The Next Great M&A Run
The impacts of the slowdown in M&A during 2020 and 2021, combined with the levels of capital on the sideline, will set up the next great run in M&A. We believe starting in 2022 and continuing for at least 5 years, we will see an unprecedented growth in M&A. This growth will be driven by private equity more than any prior M&A market. The private equity sector will be well capitalized, supported by a strong financing market and in need to place money. Private equity will be met with a pent-up level of supply from sellers who held off during the 2020 and 2021 years due to the recession and pandemic. This confluence of factors will set up market dynamics which will result in one of the greatest M&A markets in the history of the U.S.
When this run is at its peak, we expect private equity to represent close to 50 percent of the overall M&A market, a dramatic increase from its current levels. The five-year run up after the Great Recession resulted in an increase of 157 percent for private equity deals from its lows of 2009. We expect the increase from the lows of 2021 to eclipse the 157 percent growth rate set during the post Great Recession expansion as more capital is flowing into private equity than at any time in history. Additionally, private equity investing, and the commensurate returns will become more available to investors. The expansion in both the number and type of funds has opened the door for many qualified investors to place money into private equity deals.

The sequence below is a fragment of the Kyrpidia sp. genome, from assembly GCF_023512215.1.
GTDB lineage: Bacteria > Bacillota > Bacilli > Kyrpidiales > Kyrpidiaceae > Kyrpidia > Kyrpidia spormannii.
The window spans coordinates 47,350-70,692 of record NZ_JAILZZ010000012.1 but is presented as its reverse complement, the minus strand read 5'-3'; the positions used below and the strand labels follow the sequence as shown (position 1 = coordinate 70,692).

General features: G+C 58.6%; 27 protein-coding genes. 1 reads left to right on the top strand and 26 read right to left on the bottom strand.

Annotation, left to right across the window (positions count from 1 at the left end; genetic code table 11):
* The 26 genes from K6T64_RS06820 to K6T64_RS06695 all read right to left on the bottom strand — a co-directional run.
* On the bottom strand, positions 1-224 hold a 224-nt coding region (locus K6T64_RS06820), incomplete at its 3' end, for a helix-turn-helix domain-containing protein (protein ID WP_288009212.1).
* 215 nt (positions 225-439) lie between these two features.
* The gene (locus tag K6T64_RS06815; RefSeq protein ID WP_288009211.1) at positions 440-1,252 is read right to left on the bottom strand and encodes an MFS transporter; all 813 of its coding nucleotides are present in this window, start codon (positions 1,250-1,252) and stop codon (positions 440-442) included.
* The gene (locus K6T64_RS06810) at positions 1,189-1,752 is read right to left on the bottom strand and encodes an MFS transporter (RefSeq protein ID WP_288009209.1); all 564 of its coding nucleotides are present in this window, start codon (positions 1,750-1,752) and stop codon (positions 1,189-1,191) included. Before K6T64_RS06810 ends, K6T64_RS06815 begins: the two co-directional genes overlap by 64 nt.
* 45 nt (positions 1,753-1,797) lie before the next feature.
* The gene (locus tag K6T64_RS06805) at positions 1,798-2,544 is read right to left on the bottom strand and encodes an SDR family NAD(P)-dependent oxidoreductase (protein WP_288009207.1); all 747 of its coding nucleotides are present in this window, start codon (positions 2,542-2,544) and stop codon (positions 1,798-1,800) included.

The middle-market M&A market has grown more dependent on private equity during the last 10 years. While there are many different estimates of just how big of a player private equity is in M&A, most reports suggest approximately 39 percent of all global deals are private equity backed deals. If you are active in the M&A market, considering a sale of your business, or considering M&A activity, it is critical to understand how the competing forces impacting private equity will influence your deal as there are many factors which will influence the activity of private equity. One of the key drivers of the private equity participation is the availability and pricing of both debt and equity capital. While pricing will continue to fluctuate, we focus more on the availability of capital as the basis of our views expressed in this report.
Debt Markets Offering Some Limitations for Private Equity
The COVID-19 pandemic has clearly shaken the debt markets and caused a pull-back in the overall availability of capital. The data is still erratic due to the significant changes in the market and the aggressive economic fallout resulting from COVID-19. That said, commercial banks and other financing sources have become much more conservative in their lending guidelines. This change has caused difficulty in financing some deals. More importantly, even for those deals that can be financed, the lower level of debt has resulted in reduced valuation multiples for deals. Much of this is dependent on industry as well as underlying company specific factors. For many deals, the complication with financing has led to a reduction in overall valuation in the 10 to 25 percent range. As the pandemic plays out in the coming months, it will have an impact on the financing sources which will play a major role in just how fast private equity regains its pre-pandemic footing. There are many uncertainties in the current market to really predict the duration of this pull-back by financing sources. We anticipate that it will go through the end of 2020 and into the early part of 2021.